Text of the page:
The centerpiece “topper” of my boho wardrobe was going to be a faux suede swingy jacket, made with Vanessa Pouzet’s Eagle jacket pattern. I especially adored the fitted shoulders and little inset but with an easy shape. I could see it paired with dresses, tunics, and tops.
My first mistake was the suede-like fabric I picked up from JoAnn’s. It doesn’t stretch, hangs stiffly and it doesn’t press, but I loved the texture! So I forged ahead. The jacket is fully lined and put together in a very interesting way, making it rather impossible to try on during construction to test the fit. And I don’t make muslins. Well…
It was quite a bit too big when I finally got it put together, and since the fabric has very little drape, it exacerbated the fit problems. It looked terrible on. So I ripped it apart and made adjustments. But then I was overzealous in my adjustments, and still didn’t like how the fabric hung. The pic in the mirror is after my alterations — the shoulder is too tight and it is pulling at my bust. It did not feel comfortable at all.
So I just made a whole new one, this time out of cream velour. Ha ha ha, velour! I found this piece thrift shopping and thought I would make something for one of my girls with the soft, stretchy fabric, because I think we all agree that velour is past its prime as a real apparel fabric. But no! This fabric turned out to be the exact fabric I should have started this journey with. I love how comfortable this is, how snug I could get the sleeves and how I can push them up, and how the back swings. It all worked out beautifully. I lined it in some nude tricot, which isn’t the cutest, sexiest lining, but it is invisible and retained the stretch of the velour.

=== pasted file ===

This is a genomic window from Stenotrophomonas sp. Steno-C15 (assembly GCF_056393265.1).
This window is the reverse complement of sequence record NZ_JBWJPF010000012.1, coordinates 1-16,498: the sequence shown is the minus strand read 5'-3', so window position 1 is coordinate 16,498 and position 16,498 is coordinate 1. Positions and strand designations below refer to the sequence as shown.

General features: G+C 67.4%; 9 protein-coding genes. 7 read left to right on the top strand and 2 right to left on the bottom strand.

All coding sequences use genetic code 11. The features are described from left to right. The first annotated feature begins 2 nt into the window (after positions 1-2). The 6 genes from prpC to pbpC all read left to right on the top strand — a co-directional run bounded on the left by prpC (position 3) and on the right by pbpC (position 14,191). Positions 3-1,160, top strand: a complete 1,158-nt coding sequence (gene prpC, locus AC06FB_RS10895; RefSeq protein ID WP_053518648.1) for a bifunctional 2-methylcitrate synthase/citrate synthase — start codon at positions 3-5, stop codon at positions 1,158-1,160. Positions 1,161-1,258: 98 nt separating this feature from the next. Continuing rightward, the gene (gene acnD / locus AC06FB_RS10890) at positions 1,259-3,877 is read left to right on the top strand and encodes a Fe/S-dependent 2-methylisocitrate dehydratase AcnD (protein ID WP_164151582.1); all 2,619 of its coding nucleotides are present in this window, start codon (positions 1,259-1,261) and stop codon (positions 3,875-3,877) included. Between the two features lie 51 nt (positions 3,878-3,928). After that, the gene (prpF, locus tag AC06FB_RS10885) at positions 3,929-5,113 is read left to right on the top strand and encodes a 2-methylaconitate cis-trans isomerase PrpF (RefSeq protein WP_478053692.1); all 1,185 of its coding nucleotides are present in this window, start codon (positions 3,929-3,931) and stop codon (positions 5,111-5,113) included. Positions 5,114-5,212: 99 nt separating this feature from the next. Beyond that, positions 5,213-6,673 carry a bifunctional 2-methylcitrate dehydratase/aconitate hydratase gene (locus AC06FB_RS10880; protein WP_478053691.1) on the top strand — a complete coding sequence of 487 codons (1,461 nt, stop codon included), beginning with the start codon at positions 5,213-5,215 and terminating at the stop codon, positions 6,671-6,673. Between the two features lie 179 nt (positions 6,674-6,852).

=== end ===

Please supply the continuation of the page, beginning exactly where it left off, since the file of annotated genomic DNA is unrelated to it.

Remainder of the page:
I especially like how the sleeve embroidery stands out on the textured nap. The thread is gold to match the gold leather insets, but reads pretty subtle. I guess that the subtlety is fine, since in this outfit I do have gold on my T-shirt, boots, earrings and fingernails. Too much? Perhaps I should move to Vegas.
I refuse to believe that the universe is telling me to make muslins. Since it all worked out in the end, I choose to believe that I could not have avoided all that pain, I just had to work through it while ruining $40 worth of fabric and lining so I could get to the result that in total cost me about $7.
I love my new jacket and will take pictures of the outfits I pull together. This success motivates me to finish those other pieces I’ve planned to go with it, so stay tuned!
Most important points:
- The suede cloth at Joann’s is perhaps not the best apparel fabric, and certainly not for this pattern. But velour is where it is at! No wonder I wore velour tracksuits so much 10 years ago.
- Got to have some fun with those embroidery stitches on my Brother embroidery machine. I don’t use that machine often, so it was fun.
- A cream jacket is just the thing to pull my (to be sewn) summer wardrobe together, and the Eagle jacket shape is really fun!